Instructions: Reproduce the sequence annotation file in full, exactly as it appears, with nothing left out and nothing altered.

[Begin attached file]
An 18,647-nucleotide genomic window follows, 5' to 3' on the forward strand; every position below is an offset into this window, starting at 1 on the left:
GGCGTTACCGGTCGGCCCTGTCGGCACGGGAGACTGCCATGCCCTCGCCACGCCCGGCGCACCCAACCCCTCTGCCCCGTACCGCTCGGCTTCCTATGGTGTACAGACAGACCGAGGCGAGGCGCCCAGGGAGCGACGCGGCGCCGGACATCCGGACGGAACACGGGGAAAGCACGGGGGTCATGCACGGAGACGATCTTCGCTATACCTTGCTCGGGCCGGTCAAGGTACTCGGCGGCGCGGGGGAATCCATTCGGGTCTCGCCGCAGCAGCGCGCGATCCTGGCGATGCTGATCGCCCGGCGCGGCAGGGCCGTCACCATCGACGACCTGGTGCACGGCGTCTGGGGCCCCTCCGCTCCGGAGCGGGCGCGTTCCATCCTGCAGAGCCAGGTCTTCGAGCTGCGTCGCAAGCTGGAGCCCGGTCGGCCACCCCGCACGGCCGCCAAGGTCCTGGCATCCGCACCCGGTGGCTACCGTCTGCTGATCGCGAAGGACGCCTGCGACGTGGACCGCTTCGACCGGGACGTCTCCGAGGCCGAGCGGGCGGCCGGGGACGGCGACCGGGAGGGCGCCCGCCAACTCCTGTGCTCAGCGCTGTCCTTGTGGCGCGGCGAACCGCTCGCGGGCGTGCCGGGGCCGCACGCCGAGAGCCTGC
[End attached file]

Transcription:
An 18,647-nucleotide genomic window follows, 5' to 3' on the forward strand; every position below is an offset into this window, starting at 1 on the left:
GGCGTTACCGGTCGGCCCTGTCGGCACGGGAGACTGCCATGCCCTCGCCACGCCCGGCGCACCCAACCCCTCTGCCCCGTACCGCTCGGCTTCCTATGGTGTACAGACAGACCGAGGCGAGGCGCCCAGGGAGCGACGCGGCGCCGGACATCCGGACGGAACACGGGGAAAGCACGGGGGTCATGCACGGAGACGATCTTCGCTATACCTTGCTCGGGCCGGTCAAGGTACTCGGCGGCGCGGGGGAATCCATTCGGGTCTCGCCGCAGCAGCGCGCGATCCTGGCGATGCTGATCGCCCGGCGCGGCAGGGCCGTCACCATCGACGACCTGGTGCACGGCGTCTGGGGCCCCTCCGCTCCGGAGCGGGCGCGTTCCATCCTGCAGAGCCAGGTCTTCGAGCTGCGTCGCAAGCTGGAGCCCGGTCGGCCACCCCGCACGGCCGCCAAGGTCCTGGCATCCGCACCCGGTGGCTACCGTCTGCTGATCGCGAAGGACGCCTGCGACGTGGACCGCTTCGACCGGGACGTCTCCGAGGCCGAGCGGGCGGCCGGGGACGGCGACCGGGAGGGCGCCCGCCAACTCCTGTGCTCAGCGCTGTCCTTGTGGCGCGGCGAACCGCTCGCGGGCGTGCCGGGGCCGCACGCCGAGAGCCTGC